From Pat Deveney's database:
Spiritualist Register, The.
This was an annual compendium of spiritualist information. Its title varied between Spiritual Register and Spiritualist Register. In its first appearance it seems to have felt the necessity of explaining what spiritualism was and provided 20 points to lay out doctrine of spiritualism and buttressed this with confirmatory Bible citations, a discussion of ancient and modern spiritualism, and an account of the Rochester Knockings. Later editions omitted this, apparently convinced that the movement was then sufficiently known. Every issue gave an optimistic estimate of the number of spiritualists by state (with no data for Oregon or Utah, 780,000 in all with an estimated 100 million spiritualists worldwide. By the 1861 edition this guess had grown to 1,745,000 believers in spiritualism in the United States. There followed an invaluable general register of speakers and test mediums by state, spiritualist publications, regular public meeting and weekly and monthly journals (with the claim of a combined circulation of 20,000 in 1857, "embracing a circle of readers numbering a hundred thousand"). Later editions added short notes on "New Year's Spirit-Message," "True Life," "Woman and Spiritualism," "Why are Locks of Hair Used by Mediums?" and the like. On a practical note, the journal issued a "Call for Mediums and Lecturers," with careful instructions on paying them: "If [mediums'] services are sought, let their temporal needs by remembered. Most of them are entirely dependent on their spiritual labors, with no regular salary or income, and are unable to live without something more than traveling expenses." Interestingly, Clark in the last issue proposed to publish for the benefit of lecturers and mediums "Lecturing Routes in the United States" by state, with lists of consecutive "routes and places open to Spiritualism" with names of interested organizers in each city. Presumably, Clark intended to position himself as a booking agent on the spiritualist circuits but the War Between the States intervened.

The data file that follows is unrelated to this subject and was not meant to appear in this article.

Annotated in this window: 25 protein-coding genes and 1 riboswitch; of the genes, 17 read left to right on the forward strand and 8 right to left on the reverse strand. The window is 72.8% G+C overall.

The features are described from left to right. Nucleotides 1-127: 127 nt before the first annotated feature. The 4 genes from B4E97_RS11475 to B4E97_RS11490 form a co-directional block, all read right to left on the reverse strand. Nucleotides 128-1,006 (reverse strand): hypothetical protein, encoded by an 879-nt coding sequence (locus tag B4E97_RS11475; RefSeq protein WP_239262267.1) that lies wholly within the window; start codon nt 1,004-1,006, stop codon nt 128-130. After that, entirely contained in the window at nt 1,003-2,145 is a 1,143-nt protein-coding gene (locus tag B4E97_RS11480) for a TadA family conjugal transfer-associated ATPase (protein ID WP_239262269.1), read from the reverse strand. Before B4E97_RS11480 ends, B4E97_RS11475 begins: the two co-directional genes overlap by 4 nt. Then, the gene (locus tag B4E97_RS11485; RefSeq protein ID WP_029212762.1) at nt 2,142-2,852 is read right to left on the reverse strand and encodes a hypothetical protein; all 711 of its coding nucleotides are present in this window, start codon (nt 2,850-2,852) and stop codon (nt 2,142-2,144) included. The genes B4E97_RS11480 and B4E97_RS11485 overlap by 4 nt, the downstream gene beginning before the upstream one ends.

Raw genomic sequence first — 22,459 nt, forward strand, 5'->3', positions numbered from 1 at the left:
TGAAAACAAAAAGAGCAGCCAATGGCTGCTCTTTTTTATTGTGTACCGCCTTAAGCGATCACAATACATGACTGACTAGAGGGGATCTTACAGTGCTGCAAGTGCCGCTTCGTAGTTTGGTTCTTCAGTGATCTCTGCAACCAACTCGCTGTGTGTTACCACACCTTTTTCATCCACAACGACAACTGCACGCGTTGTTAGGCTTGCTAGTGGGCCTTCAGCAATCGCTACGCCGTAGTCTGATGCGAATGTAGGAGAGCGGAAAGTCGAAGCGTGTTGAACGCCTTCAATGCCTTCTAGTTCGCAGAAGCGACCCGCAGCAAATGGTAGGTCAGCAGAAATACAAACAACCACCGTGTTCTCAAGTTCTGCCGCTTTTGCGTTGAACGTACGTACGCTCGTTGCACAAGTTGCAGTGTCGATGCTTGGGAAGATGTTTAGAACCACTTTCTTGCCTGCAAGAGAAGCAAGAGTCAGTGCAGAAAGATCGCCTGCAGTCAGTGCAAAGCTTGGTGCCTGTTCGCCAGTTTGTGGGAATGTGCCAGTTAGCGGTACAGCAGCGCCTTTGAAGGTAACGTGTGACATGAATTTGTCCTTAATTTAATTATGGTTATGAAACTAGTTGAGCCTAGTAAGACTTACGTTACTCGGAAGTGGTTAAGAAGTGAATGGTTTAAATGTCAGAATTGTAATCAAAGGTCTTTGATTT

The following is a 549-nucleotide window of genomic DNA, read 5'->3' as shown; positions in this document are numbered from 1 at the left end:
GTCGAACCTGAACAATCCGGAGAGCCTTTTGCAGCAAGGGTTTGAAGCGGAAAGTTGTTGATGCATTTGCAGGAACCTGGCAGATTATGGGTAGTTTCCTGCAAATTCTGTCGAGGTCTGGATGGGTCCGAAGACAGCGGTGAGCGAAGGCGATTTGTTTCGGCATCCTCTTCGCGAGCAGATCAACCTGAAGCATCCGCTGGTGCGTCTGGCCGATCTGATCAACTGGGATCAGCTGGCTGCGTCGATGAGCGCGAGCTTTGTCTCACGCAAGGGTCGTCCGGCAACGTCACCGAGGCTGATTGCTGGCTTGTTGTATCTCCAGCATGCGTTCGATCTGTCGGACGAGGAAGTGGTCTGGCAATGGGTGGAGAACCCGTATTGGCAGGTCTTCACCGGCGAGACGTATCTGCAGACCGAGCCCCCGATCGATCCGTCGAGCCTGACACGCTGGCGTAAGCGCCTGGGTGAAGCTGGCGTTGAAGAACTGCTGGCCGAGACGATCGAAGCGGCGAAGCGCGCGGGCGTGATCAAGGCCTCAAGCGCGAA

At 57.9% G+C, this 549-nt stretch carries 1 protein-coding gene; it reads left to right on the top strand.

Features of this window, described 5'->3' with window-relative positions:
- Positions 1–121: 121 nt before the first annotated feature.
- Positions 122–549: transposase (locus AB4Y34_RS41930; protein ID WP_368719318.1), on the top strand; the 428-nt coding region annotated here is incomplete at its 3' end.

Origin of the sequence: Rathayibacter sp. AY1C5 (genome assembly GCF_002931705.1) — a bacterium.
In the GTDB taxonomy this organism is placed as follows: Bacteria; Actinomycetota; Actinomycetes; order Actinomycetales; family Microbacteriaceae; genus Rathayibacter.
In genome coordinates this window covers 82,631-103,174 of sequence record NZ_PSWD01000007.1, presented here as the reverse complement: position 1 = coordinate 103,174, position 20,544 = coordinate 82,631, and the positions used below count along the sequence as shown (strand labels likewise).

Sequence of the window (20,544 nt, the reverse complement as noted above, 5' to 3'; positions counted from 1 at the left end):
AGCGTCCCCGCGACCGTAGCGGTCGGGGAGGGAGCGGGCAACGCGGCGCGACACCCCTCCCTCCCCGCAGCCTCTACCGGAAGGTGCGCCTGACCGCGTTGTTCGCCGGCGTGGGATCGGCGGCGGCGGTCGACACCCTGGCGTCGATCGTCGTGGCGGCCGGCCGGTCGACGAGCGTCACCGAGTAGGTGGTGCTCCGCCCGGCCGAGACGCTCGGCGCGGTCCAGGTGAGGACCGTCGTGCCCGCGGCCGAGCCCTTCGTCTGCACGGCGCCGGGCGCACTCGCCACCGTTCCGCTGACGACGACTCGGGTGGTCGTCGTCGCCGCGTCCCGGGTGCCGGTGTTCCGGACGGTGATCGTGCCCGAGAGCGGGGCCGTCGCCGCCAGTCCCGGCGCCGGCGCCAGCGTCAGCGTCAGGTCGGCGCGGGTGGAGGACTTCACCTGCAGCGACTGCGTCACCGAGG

Clark was a former Universalist minister, like so many early spiritualists, and became a medium and one of the most vigorous promoters of spiritualism. He published (with his then wife) The Spiritual Clarion (Auburn, 1856-1860) and then these registers from 1857 through 1861, and his Plain Guide to Spiritualism in 1863. In the mid-1860s, again like many others, he seems to have been overtaken by "free love" and the radical enthusiasms of the times--he attended the first national convention of spiritualists in Chicago in 1864 accompanied by a young woman medium, not his wife, which caused a fair amount of gossip. In later years Clark took to the lecture circuit as a debunker of the movement. NYPL; Boston Athenaeum; Stanford University.
|Issues:||Spiritualist Register 1857|
|Spiritualist Register 1858|
|Spiritual Register 1859|
|Spiritualist Register 1861|
|Spiritual Register 1860|